Credibility determinations are left to the Commissioner and not to the courts. Carnes v. Sullivan, 936 F.2d 1215, 1219 (11th Cir. 1991). It is also up to the Commissioner and not to the courts to resolve conflicts in the evidence. Wheeler v. Heckler, 784 F.2d 1073, 1075 (11th Cir. 1986). See also Graham v. Bowen, 790 F.2d 1572, 1575 (11th Cir. 1986).
When analyzing the issue of disability, the Commissioner must utilize a five-step procedure. 20 C.F.R. § 404.1520, Appendix 1, Part 404. First, the Commissioner determines whether or not the claimant is working. Second, the Commissioner determines whether the claimant has an impairment which prevents the performance of basic work activities. Next, the Commissioner determines whether the claimant's impairment(s) meets or equals one or more of the impairments listed in Appendix 1 of Part 404 of the regulations. Fourth, the Commissioner determines whether the claimant's residual functional capacity can meet the physical and mental demands of his or her past work. Finally, and only if necessary, the Commissioner determines whether the claimant's residual functional capacity, age, education, and past work experience prevent the performance of any other work. In arriving at a decision, the Commissioner must consider the combined effect of all the alleged impairments, without regard to whether each, if considered separately, would be disabling. Bowen v. Heckler, 748 F.2d 629, 635 (11th Cir. 1984). The Commissioner's failure to apply correct legal standards to the evidence is grounds for reversal. Id.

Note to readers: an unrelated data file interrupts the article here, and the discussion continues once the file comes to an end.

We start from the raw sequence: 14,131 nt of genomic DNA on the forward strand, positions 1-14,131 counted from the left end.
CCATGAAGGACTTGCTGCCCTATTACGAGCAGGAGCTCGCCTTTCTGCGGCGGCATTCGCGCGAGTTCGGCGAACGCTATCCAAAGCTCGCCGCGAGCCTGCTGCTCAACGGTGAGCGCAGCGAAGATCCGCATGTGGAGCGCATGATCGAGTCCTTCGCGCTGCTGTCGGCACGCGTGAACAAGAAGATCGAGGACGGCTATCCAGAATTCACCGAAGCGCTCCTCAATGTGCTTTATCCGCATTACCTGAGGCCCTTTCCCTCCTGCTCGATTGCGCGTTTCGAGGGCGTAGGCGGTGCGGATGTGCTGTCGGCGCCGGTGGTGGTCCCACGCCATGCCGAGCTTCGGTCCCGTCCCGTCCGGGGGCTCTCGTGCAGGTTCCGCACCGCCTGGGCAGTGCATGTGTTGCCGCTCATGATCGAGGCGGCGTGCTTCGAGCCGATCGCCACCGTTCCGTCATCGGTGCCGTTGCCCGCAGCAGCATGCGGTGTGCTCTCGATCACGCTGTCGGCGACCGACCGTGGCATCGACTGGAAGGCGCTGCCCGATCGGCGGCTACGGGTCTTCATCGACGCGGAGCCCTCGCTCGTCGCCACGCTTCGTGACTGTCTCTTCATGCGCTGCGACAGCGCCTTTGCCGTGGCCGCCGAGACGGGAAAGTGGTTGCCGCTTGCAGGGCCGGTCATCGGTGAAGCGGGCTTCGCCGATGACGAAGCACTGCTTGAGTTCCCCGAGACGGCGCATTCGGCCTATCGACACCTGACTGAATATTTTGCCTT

ADMINISTRATIVE PROCEEDINGS At the time of the ALJ's decision, plaintiff Stephens was forty-seven (47) years old. She had graduated from high school and had taken some additional vocational training. Her prior job experience included working as a nursing assistant and as a janitor. As was noted above, she is now alleging disability due to osteoarthritis, degenerative disc disease, hypertension, diabetes, asthma, atherosclerotic heart disease, obesity, and seizures. Following a hearing on the issue of the plaintiff's entitlement to benefits, the ALJ first determined that the plaintiff met the insured status requirements of the Social Security Act through December 31, 2009. Having made this determination, the ALJ next proceeded through the five step evaluation process discussed above. At step one, and after pointing out that the plaintiff had collected unemployment for a period of approximately twenty-three (23) weeks after her alleged disability onset date, the ALJ found that the plaintiff had not, despite interviewing for several jobs, engaged in any substantial gainful activity since her alleged disability onset date. In making this finding, the ALJ also noted that, during the time the plaintiff was receiving unemployment benefits, she inexplicably asserted that she was ready, willing, and able to work. -3-